Centre tells States to count Rohingya migrants

Govt. has reports of their illegal activities, Kiren Rijiju tells Lok Sabha

Updated - December 04, 2021 11:57 pm IST

Published - August 01, 2018 02:56 am IST - NEW DELHI

A scene inside a refugee camp of Rohingya migrants in Hyderabad. File

A scene inside a refugee camp of Rohingya migrants in Hyderabad. File

The Union Home Ministry has sent an advisory to State governments to enumerate, observe and collect biometric data of Rohingya migrants living in India, and told the Lok Sabha that the government had received reports of their involvement in illegal activities. The government also made it clear that Rohingyas were “illegal migrants” and not “refugees.”

Responding to a question in the Lok Sabha on Rohingya migrants, Home Minister Rajnath Singh said the advisory for enumeration had been sent.

BSF to prevent entry

“The Border Security Force (BSF) and Assam Rifles have also been sensitised over not allowing in more illegal immigrants,” he said.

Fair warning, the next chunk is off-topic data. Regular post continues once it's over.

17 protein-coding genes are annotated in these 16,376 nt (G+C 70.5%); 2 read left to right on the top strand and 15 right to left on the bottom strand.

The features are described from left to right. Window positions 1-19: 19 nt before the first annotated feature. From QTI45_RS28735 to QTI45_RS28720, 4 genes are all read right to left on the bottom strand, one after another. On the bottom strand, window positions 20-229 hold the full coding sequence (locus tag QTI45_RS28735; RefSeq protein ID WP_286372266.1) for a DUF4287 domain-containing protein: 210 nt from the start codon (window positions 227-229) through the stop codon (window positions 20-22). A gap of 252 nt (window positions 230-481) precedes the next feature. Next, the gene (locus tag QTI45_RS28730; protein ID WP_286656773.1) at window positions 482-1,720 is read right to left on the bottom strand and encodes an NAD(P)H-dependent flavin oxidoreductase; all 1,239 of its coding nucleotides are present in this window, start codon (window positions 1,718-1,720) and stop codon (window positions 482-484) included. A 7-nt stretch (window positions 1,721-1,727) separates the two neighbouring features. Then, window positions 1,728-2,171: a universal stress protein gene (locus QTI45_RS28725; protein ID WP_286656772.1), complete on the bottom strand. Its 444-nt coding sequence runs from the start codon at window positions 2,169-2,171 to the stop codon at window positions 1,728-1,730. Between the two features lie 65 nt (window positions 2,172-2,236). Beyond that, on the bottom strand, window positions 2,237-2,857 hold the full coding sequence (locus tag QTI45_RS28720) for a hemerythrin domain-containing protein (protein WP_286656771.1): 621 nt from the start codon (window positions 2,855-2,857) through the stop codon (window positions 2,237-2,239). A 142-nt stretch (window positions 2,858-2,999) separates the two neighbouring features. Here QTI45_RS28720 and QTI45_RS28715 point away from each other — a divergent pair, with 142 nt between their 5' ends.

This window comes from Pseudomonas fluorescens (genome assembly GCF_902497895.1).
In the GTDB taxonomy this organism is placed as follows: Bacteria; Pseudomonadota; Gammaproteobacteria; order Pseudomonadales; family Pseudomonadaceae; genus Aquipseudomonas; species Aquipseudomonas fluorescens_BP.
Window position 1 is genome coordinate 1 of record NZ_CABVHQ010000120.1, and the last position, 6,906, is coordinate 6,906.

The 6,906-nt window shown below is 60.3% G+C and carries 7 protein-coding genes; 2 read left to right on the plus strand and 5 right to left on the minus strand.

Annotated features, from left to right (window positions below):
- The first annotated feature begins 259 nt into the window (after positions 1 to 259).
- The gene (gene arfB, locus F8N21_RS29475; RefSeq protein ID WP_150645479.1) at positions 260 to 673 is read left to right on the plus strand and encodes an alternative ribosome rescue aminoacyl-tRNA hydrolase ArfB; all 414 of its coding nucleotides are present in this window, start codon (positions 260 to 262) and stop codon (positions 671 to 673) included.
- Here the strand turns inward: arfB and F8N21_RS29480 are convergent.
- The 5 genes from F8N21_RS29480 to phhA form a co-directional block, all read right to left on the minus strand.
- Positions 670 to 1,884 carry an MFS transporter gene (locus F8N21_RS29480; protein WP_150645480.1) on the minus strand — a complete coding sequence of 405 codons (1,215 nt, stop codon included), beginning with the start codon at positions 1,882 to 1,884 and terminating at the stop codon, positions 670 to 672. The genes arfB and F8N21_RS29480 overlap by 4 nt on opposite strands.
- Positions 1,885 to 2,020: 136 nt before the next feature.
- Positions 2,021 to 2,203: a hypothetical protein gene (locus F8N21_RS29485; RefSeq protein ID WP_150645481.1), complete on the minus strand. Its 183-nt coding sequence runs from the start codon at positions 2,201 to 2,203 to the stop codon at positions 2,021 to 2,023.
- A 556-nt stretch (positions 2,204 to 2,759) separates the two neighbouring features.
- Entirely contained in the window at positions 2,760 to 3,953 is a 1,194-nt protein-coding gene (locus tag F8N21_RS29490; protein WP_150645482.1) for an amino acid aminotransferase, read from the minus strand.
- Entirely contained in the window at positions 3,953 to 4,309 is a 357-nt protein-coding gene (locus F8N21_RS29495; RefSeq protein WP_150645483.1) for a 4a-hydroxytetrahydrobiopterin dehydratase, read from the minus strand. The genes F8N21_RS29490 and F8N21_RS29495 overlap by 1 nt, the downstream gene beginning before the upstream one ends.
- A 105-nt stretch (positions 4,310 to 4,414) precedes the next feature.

Responding to a question on deporting the migrants, Mr. Singh said his department was waiting for the enumeration process to be complete, after which it would be sent to the Ministry of External Affairs (MEA) who will in turn take it up with the government of Myanmar.

Answering supplementary questions on the issue, Minister of State for Home Kiren Rijiju said there had been reports of Rohingya being involved in illegal activities, but did not share the nature of these activities. He informed the House that the 40,000 or so Rohingya in India were mostly found in Jammu and Kashmir, Hyderabad (Telangana), Mewat in Haryana and Tripura.

 

India’s ‘soft approach’

In a response to concerns of inhumane treatment being meted out to the Rohingya, raised by Trinamool Congress’s Sugata Bose, who also questioned the government’s stand on not adhering to India’s traditional generosity towards refugees, Mr. Rijiju said India had been “most soft” in its approach to the issue. “We are not signatories to the UN Convention on Refugees but have our own laws and have been most soft on refugees. That does not mean that there should be no regulation of the system. We should take care of our citizens first before taking care of others. Through the MEA we have helped in camps in Bangladesh and even in Rakhine, the province in Myanmar from where the Rohingya hail. Instead of appreciating our stand, you are questioning the good name of our country on this matter,” he said.

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